Since the early 1980s, the econometric analysis of duration variables has become widespread. This chapter provides an overview of duration analysis, with an emphasis on the specification and identification of duration models, and with special attention to models for multiple durations. Most of the chapter deals with so-called reduced-form duration models, notably the popular Mixed Proportional Hazard (MPH) model and its multivariate extensions. The MPH model is often used to describe the relation between the empirical exit rate and "background variables≓ in a concise way. However, since the applications usually interpret the results in terms of some economic-theoretical model, we examine to what extent the deep structural parameters of some important theoretical models can be related to reduced-form parameters. We subsequently examine the specification and identification of the MPH model in great detail, we provide intuition on what drives identification, and we infer to what extent biases may occur because of misspecifications. This examination is carried out separately for the case of single-spell data and the case of multi-spell data. We also compare different functional forms for the unobserved heterogeneity distribution. Next, we examine models for multiple durations. In the applied econometric literature on the estimation of multiple-duration models, the range of different models is actually not very large. Typically, the models allow for dependence between the duration variables by way of their unobserved determinants, with each single duration following its own MPH model. In addition to this, the model may allow for an interesting "causal≓ effect of one duration on the other, as motivated by an underlying economic theory. For all these models we examine the conditions for identification. Some of these are intimately linked to particular estimation strategies. The multiple-duration model where the marginal duration distributions each satisfy an MPH specification, and the durations can only be dependent by way of their unobserved determinants, is called the Multivariate Mixed Proportional Hazard (MMPH) model. For this model, we address the issue of the dimensionality of the heterogeneity distribution and we compare the flexibility of different parametric heterogeneity distributions. On a number of occasions, we incorporate recent insights from the biostatistical literature on duration analysis, and we contrast points of view in this literature to those in the econometric literature. Finally, throughout the chapter, we discuss the importance of the possible collection of additional data.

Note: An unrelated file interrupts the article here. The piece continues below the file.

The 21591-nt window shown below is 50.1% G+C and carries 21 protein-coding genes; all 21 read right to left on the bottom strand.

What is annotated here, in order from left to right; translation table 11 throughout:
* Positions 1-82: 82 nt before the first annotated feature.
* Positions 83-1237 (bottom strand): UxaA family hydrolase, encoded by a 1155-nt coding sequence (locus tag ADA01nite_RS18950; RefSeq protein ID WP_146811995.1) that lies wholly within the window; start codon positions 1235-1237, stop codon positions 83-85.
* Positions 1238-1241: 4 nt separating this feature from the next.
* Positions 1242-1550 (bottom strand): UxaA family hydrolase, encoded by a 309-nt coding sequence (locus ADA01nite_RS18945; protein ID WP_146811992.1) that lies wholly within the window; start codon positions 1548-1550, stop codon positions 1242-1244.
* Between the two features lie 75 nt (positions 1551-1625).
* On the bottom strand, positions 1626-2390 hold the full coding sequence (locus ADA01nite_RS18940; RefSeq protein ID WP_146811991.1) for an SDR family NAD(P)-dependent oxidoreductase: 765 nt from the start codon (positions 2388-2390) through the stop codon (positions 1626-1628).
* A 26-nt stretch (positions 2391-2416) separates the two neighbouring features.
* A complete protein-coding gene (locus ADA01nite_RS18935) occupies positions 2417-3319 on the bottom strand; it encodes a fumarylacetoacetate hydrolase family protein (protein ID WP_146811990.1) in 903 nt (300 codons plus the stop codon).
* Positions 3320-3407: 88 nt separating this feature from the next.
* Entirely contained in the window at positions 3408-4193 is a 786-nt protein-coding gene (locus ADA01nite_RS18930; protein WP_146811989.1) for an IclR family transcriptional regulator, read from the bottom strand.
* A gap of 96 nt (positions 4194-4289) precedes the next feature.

|Title of host publication||Handbook of Econometrics|
|Number of pages||80|
|Publication status||Published - 2001|